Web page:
Getting Tested For Bipolar Disorder

The National Institute of Mental Health states that bipolar disorder, also known as manic-depressive illness, is a brain disorder that causes unusual shifts in mood, energy, activity levels, and the ability to carry out day-to-day tasks. Bipolar disorder symptoms can cause damaged relationships, poor job or school performance, and sometimes thoughts of suicide.

Fortunately, bipolar disorder can be tested and treated, allowing people who once suffered from this condition to lead happy, healthy lives.

What types of bipolar disorder exist?

There are four basic types of bipolar disorder, which doctors diagnose using guidelines from the Diagnostic and Statistical Manual of Mental Disorders. The criteria help doctors figure out the best form of treatment for the person suffering with bipolar disorder.

  • Bipolar I Disorder is defined by manic or mixed episodes that last seven days at a minimum. A person is also considered to have bipolar I disorder if he or she had to be hospitalized due to manic or depressive symptoms.
  • Bipolar II Disorder is defined by a pattern of depressive episodes and “hypomanic” episodes. Hypomania is a less severe form of mania in which a person may feel very good and productive but may not feel anything wrong. However, family and friends are able to recognize a change in behavior.
  • Bipolar Disorders Not Otherwise Specified is defined when symptoms are apparent but don’t meet diagnostic criteria for bipolar I or II disorders. Symptoms may not feel apparent or appear within their normal range.
  • Cyclothymic Disorder, or cyclothymia, is a mild form of bipolar disorder in which a person has episodes of hypomania and mild depression for at least two years. These symptoms also do not meet the requirements for bipolar I or II disorders.

What are signs or symptoms that indicate a person should be tested for bipolar disorder?

People with bipolar disorder are prone to having unusually intense emotional states that are sometimes called “mood episodes.” A person with bipolar disorder exhibits manic states as well as depressive states. Manic states are when a person is overly joyful or happy, and depressive episodes are when they feel extremely sad or hopeless. While people may often feel these symptoms separately, some might have mood episodes that include both manic and depressive symptoms.

Some manic state symptoms include:

  • Long periods of being excessively happy or feeling outgoing
  • Extreme irritability
  • Talking very fast or jumping from one idea to another
  • Being easily distracted
  • Increasing activities, such as taking on new projects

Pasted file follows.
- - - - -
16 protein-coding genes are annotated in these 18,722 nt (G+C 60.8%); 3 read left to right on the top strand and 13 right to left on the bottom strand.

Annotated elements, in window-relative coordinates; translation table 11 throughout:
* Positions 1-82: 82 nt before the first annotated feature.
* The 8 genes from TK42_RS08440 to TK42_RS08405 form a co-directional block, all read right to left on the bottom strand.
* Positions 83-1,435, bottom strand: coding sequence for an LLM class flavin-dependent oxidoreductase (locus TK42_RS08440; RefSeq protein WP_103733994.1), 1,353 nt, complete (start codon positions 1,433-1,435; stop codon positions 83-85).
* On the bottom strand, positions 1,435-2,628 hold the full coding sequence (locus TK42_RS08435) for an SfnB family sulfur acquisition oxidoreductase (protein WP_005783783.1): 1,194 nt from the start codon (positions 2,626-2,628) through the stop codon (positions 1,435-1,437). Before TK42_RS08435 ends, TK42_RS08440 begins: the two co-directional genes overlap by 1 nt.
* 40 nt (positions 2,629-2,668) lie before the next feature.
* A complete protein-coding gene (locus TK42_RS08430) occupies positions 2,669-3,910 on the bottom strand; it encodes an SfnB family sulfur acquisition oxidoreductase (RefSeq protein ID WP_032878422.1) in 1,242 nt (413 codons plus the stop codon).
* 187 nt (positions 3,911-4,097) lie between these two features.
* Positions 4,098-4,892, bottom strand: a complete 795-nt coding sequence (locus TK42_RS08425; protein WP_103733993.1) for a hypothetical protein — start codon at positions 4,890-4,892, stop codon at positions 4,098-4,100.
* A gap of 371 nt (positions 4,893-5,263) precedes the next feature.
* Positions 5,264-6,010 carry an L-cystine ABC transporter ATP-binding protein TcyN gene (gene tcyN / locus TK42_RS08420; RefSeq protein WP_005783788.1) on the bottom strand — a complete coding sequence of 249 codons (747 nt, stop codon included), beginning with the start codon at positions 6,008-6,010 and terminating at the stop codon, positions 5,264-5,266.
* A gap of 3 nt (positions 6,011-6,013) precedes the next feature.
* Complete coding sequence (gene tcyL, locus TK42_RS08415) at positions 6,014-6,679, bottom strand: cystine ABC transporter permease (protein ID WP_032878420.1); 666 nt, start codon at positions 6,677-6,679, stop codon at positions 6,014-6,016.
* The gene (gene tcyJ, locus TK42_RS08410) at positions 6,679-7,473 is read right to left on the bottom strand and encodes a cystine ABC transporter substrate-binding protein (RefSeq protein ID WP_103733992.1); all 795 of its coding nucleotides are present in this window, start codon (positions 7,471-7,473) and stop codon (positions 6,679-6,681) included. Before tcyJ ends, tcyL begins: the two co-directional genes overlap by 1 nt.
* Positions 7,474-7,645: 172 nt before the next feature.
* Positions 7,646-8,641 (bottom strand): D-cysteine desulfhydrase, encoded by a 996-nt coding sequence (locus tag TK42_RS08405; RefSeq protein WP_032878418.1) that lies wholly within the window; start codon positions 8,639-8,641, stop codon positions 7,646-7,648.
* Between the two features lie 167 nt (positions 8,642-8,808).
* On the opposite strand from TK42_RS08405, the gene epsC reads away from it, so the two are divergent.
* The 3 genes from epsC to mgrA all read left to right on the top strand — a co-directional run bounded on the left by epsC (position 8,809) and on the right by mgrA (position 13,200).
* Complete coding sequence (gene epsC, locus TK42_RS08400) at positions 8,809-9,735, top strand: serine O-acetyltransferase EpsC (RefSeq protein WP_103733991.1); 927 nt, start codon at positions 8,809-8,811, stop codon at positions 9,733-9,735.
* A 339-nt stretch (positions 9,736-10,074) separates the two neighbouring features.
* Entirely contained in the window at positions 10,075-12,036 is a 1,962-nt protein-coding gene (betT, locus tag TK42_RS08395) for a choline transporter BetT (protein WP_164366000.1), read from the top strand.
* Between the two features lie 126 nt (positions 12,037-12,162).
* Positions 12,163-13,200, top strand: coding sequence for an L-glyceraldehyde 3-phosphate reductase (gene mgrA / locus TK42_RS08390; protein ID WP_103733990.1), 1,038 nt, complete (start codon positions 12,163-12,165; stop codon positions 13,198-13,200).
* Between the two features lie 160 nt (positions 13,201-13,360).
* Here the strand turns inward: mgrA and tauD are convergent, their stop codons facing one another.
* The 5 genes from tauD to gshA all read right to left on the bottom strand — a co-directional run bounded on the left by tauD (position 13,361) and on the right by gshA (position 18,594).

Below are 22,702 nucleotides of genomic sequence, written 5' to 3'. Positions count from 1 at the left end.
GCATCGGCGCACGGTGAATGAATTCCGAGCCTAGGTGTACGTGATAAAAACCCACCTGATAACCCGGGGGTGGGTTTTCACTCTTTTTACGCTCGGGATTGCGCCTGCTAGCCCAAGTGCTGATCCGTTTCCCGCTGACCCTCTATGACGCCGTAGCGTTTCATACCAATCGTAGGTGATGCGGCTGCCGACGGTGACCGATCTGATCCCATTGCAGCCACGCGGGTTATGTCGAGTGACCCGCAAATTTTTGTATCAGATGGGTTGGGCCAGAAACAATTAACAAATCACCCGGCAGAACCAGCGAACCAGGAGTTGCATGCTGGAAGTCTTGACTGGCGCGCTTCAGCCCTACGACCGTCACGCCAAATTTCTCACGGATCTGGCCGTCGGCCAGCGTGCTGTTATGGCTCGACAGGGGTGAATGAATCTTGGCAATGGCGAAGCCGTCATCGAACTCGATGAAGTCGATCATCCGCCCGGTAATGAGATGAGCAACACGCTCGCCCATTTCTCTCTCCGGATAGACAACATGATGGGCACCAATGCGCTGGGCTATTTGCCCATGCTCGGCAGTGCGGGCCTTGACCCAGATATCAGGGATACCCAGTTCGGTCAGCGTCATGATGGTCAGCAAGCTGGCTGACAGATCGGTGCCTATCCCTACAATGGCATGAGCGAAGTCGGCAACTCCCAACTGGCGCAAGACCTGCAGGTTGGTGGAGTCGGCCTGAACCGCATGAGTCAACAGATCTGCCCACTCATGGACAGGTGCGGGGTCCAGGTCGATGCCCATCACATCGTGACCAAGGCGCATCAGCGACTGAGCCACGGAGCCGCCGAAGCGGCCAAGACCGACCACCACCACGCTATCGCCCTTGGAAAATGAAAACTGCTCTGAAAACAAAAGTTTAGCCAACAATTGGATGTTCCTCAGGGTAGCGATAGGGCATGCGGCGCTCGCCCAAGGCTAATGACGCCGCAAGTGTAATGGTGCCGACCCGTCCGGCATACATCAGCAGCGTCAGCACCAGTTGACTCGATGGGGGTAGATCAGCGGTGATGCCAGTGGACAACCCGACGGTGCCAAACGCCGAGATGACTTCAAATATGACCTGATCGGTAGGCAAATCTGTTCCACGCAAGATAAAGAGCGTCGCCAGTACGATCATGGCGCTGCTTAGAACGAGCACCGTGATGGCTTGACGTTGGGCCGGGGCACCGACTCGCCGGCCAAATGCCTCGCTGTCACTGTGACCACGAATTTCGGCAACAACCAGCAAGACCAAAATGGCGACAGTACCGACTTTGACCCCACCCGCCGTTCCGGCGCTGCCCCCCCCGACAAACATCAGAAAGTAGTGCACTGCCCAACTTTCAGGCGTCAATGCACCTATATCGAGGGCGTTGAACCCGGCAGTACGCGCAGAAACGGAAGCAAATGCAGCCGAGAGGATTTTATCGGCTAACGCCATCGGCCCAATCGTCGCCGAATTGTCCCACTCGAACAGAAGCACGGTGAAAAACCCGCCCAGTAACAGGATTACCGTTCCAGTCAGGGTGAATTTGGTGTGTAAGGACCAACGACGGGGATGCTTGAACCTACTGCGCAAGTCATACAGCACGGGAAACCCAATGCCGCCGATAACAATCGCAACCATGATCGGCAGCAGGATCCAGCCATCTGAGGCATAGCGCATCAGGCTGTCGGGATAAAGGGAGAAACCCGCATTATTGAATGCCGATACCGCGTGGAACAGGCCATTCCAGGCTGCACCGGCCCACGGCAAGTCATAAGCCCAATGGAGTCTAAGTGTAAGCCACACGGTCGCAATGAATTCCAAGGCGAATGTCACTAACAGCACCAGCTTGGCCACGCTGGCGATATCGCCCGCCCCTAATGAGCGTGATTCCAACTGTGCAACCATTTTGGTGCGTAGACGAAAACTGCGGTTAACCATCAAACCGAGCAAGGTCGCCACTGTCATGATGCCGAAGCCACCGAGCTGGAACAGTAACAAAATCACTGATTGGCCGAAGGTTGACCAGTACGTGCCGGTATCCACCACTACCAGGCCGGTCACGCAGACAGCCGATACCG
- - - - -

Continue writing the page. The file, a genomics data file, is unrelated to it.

• Being overly restless
  • Not feeling tired
  • Having unrealistic beliefs in abilities
  • Behaving impulsively

Some depressive state symptoms include:

  • Overly long period of sadness or hopelessness
  • Loss of interest in activities a person once enjoyed
  • Feeling tired or in slow motion
  • Issues concentrating, remembering, or making decisions
  • Being restless or irritable
  • Changing eating, sleeping, or other habits
  • Thoughts of death or suicide

What does bipolar disorder testing entail?

Testing for bipolar disorder can be tricky, as it uses the testimony of you, your friends, and your family to diagnose. However, the first thing you’ll undergo is a physical exam. Blood tests rule out any other medical condition, such as brain tumors, seizure disorders, or infectious diseases, which might be causing your symptoms. If these tests come back normal, your doctor will move on to the psychological evaluation.

The psychological evaluation is when your doctor or mental health provider speaks to you about your thoughts, feelings, and behavioral patterns. He or she might ask you to fill out a questionnaire. With your permission, the medical professional will also speak to your family and friends to provide information. This is done because you might not notice your symptoms.

Mood charting is often used to identify exactly what causes emotions. It’s a journal or daily record of how you feel, your patterns, and other factors that could help diagnose and find the correct treatment. Your doctor will list exactly what you should record.

What kind of medical professional administers a test for bipolar disorder?

A psychiatrist, usually partnered with a psychologist, will handle testing and treatment for bipolar disorder. A psychologist will provide therapy while the psychiatrist will work as a medical doctor. Together, they provide coping methods and perhaps medication to combat symptoms of bipolar disorder.

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